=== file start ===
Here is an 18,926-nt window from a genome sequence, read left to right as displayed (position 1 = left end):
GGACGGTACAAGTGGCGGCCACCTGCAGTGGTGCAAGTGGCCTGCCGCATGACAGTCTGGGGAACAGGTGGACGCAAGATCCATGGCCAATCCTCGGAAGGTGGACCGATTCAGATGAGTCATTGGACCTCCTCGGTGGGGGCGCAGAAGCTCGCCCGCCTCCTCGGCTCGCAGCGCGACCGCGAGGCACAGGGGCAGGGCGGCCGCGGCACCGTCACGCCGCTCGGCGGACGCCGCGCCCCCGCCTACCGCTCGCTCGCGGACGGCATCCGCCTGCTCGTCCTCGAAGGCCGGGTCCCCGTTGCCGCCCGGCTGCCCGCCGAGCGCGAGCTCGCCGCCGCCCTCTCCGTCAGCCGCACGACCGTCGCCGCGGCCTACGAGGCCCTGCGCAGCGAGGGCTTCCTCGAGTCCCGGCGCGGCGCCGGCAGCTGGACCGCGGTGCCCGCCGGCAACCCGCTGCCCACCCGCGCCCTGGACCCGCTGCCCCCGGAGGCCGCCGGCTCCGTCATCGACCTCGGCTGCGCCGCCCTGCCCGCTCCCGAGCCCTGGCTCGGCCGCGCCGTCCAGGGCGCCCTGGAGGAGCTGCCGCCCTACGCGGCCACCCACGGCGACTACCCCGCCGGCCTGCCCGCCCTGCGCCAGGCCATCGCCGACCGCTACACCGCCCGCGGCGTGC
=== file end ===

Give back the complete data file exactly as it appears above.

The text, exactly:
Here is an 18,926-nt window from a genome sequence, read left to right as displayed (position 1 = left end):
GGACGGTACAAGTGGCGGCCACCTGCAGTGGTGCAAGTGGCCTGCCGCATGACAGTCTGGGGAACAGGTGGACGCAAGATCCATGGCCAATCCTCGGAAGGTGGACCGATTCAGATGAGTCATTGGACCTCCTCGGTGGGGGCGCAGAAGCTCGCCCGCCTCCTCGGCTCGCAGCGCGACCGCGAGGCACAGGGGCAGGGCGGCCGCGGCACCGTCACGCCGCTCGGCGGACGCCGCGCCCCCGCCTACCGCTCGCTCGCGGACGGCATCCGCCTGCTCGTCCTCGAAGGCCGGGTCCCCGTTGCCGCCCGGCTGCCCGCCGAGCGCGAGCTCGCCGCCGCCCTCTCCGTCAGCCGCACGACCGTCGCCGCGGCCTACGAGGCCCTGCGCAGCGAGGGCTTCCTCGAGTCCCGGCGCGGCGCCGGCAGCTGGACCGCGGTGCCCGCCGGCAACCCGCTGCCCACCCGCGCCCTGGACCCGCTGCCCCCGGAGGCCGCCGGCTCCGTCATCGACCTCGGCTGCGCCGCCCTGCCCGCTCCCGAGCCCTGGCTCGGCCGCGCCGTCCAGGGCGCCCTGGAGGAGCTGCCGCCCTACGCGGCCACCCACGGCGACTACCCCGCCGGCCTGCCCGCCCTGCGCCAGGCCATCGCCGACCGCTACACCGCCCGCGGCGTGC